Wednesday, January 25, 2017

`In a Most Humorous Sadness'

Ten years ago, in the notes I kept while reading A.D. Nuttall’s Shakespeare the Thinker, I underlined a sentence that seemed important to remember: “We do not know what he thought – finally -- about anything.” How refreshing, I thought, after almost four-hundred pages in a book titled Shakespeare the Thinker, for the author not to reduce his subject’s thinking to a definitive sound bite. That’s not why we read him. Shakespeare is too big and swarming for that. Nuttall says the playwright never reached a “settled terminus,” and who among us does? He was no philosopher though his characters speak philosophically, as do living, breathing non-philosophers. Unlike Whitman, Shakespeare genuinely contained multitudes.

I stayed up too late Monday night reading As You Like It again. I tend to slight the comedies, which is silly. I remembered why a former newspaper colleague named his daughter Rosalind. One passage stopped me, Jacques’ speech early in Act IV, Scene 1:

“I have neither the scholar’s melancholy, which is emulation, nor the musician’s, which is fantastical, nor the courtier’s, which is proud, nor the soldier’s, which is ambitious, nor the lawyer’s, which is politic, nor the lady’s, which is nice, nor the lover’s, which is all these: but it is a melancholy of mine own, compounded of many simples, extracted from many objects, and indeed the sundry’s contemplation of my travels, in which my often rumination wraps me in a most humorous sadness.”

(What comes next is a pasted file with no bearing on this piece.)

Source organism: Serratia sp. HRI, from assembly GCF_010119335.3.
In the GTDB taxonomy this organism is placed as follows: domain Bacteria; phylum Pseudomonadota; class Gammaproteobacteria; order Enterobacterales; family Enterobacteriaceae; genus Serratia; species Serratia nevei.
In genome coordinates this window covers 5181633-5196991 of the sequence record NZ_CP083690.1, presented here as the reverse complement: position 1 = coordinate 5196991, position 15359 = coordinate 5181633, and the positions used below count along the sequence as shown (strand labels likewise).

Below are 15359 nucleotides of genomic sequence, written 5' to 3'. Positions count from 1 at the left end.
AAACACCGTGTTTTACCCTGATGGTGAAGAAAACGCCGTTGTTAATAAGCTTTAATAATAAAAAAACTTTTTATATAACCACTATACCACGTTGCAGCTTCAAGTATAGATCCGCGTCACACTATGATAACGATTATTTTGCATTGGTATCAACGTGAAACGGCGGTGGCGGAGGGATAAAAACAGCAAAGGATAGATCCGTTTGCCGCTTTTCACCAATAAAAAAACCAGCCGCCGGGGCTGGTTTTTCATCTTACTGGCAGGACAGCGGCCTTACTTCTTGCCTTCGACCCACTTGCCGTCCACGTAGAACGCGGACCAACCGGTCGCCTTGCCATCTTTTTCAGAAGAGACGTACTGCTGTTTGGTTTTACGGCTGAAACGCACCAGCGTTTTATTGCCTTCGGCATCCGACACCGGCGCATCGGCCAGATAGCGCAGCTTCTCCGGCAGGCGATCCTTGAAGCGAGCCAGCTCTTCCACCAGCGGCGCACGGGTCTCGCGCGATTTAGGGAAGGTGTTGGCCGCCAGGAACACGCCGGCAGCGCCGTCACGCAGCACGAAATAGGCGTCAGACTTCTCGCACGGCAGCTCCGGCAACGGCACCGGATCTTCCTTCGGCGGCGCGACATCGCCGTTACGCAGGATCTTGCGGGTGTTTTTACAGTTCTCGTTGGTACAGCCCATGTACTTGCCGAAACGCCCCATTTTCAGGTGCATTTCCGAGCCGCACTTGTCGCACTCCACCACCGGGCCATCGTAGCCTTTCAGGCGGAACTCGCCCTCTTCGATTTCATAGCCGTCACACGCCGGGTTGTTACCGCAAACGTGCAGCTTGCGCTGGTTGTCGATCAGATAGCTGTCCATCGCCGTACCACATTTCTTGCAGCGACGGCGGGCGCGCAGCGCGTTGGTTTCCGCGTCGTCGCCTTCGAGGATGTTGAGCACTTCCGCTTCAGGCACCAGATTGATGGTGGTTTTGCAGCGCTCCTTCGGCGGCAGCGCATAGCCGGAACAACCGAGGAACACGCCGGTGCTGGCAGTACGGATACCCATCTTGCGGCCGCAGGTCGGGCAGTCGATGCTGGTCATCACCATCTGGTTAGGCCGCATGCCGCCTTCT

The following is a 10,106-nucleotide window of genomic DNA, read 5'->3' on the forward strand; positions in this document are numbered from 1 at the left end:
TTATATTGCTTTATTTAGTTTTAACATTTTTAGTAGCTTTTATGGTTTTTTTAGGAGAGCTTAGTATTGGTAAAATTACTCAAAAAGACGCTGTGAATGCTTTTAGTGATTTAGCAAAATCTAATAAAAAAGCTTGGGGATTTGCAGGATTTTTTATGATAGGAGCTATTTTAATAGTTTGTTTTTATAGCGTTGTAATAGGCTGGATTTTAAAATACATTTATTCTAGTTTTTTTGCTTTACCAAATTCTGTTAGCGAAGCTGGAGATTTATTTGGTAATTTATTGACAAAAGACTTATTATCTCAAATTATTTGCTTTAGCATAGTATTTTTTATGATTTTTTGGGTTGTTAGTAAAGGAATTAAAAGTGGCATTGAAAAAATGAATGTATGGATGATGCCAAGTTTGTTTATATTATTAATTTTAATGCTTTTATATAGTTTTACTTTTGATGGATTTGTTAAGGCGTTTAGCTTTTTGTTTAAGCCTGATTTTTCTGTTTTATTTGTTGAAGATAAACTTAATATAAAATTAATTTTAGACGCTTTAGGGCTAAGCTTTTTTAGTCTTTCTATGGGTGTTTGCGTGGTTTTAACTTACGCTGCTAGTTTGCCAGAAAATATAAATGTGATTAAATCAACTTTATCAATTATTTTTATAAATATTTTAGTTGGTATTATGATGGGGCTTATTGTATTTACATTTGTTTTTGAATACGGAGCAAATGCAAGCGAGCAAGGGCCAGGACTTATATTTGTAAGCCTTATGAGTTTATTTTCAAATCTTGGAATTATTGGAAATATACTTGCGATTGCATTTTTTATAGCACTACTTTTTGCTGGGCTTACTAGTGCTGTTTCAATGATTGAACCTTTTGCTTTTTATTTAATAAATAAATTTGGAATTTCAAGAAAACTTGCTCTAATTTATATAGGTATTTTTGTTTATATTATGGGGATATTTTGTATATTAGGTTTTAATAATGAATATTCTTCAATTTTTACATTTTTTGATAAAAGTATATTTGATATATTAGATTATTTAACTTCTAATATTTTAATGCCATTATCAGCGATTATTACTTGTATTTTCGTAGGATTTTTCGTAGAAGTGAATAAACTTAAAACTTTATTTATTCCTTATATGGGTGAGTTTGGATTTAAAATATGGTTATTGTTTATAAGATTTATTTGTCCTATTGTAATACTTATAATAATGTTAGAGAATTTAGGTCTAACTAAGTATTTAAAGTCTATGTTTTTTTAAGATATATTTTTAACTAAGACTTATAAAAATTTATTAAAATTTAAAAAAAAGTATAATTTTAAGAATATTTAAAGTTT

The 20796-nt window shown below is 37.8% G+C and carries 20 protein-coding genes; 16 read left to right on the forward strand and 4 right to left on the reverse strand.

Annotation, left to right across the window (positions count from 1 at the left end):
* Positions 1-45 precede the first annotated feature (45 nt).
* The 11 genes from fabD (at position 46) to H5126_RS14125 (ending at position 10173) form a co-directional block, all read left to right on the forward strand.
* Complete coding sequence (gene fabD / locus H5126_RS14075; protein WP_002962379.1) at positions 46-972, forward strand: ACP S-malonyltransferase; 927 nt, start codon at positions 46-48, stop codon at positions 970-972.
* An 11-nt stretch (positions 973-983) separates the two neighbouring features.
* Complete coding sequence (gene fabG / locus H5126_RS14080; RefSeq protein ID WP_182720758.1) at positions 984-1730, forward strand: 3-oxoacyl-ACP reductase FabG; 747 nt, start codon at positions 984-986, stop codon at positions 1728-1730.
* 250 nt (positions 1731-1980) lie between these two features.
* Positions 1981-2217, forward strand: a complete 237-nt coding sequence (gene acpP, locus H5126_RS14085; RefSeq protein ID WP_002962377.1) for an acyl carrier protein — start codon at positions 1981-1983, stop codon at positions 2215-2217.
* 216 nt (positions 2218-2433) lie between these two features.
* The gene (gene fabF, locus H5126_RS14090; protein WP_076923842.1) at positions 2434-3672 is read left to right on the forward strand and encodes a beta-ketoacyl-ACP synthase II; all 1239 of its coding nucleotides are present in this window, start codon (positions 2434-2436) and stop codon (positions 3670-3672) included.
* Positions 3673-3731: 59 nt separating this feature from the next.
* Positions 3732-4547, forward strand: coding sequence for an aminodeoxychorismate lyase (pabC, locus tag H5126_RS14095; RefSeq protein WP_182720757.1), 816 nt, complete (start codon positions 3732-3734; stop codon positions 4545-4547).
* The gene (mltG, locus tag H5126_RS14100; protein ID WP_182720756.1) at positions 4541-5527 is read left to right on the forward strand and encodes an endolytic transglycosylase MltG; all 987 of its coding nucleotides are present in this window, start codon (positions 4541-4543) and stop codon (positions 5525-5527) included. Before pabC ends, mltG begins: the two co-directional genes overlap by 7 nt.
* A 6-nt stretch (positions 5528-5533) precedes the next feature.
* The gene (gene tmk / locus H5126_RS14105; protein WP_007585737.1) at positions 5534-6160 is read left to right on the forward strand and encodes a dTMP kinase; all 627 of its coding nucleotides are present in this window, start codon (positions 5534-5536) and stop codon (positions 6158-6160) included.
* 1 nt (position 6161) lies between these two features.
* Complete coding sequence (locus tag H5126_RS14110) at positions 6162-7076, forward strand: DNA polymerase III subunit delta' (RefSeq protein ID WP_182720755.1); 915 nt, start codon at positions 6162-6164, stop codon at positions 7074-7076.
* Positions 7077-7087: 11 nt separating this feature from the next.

Jacques gets most of the best lines in the play. He embodies the qualities popularly associated with a philosopher – thoughtful rumination and “humorous sadness.” In his essay “On the Melancholy of Tailors,” Charles Lamb wonders why Milton, Sir Thomas Browne and Robert Burton fail to note the “characteristic pensiveness” of tailors. He quotes Jacques’ speech, and adds, “then, when you might expect him to have brought in `the tailor’s, which is so and so—’ he comes to an end of his enumeration.” Of the writers cited by Lamb, I thought first of Burton. In this passage from The Anatomy of Melancholy, he associates a scholar’s melancholy with, among other things, emulation, as does Jacques in his speech:
“A scholar’s mind is busied about his studies, he applauds himself for that he hath done, or hopes to do, one while fearing to be out in his next exercise, another while contemning all censures; envies one, emulates another; or else with indefatigable pains and meditation, consumes himself. So of the rest, all which vary according to the more remiss and violent impression of the object, or as the humour itself is intended or remitted. For some are so gently melancholy, that in all their carriage, and to the outward apprehension of others it can hardly be discerned, yet to them an intolerable burden, and not to be endured.”

As You Like It may have been produced as early as 1603. Burton first published his book in 1621. I thought of a “gently melancholy” friend who gave no outward sign of depression, who must have suffered in solitude, carrying his own “intolerable burden,” and who took his own life. Burton died on this date, Jan. 25, in 1640.

1 comment:

sunt_lacrimae_rerum said...

Thank you for your provocative post. I, too, have slighted the comedies too much but for the most part they are all, like the tragedies, "problem plays" with ample philosophy and confused and confusing characters. They, too, test the reader's acumen almost as much as the tragedies.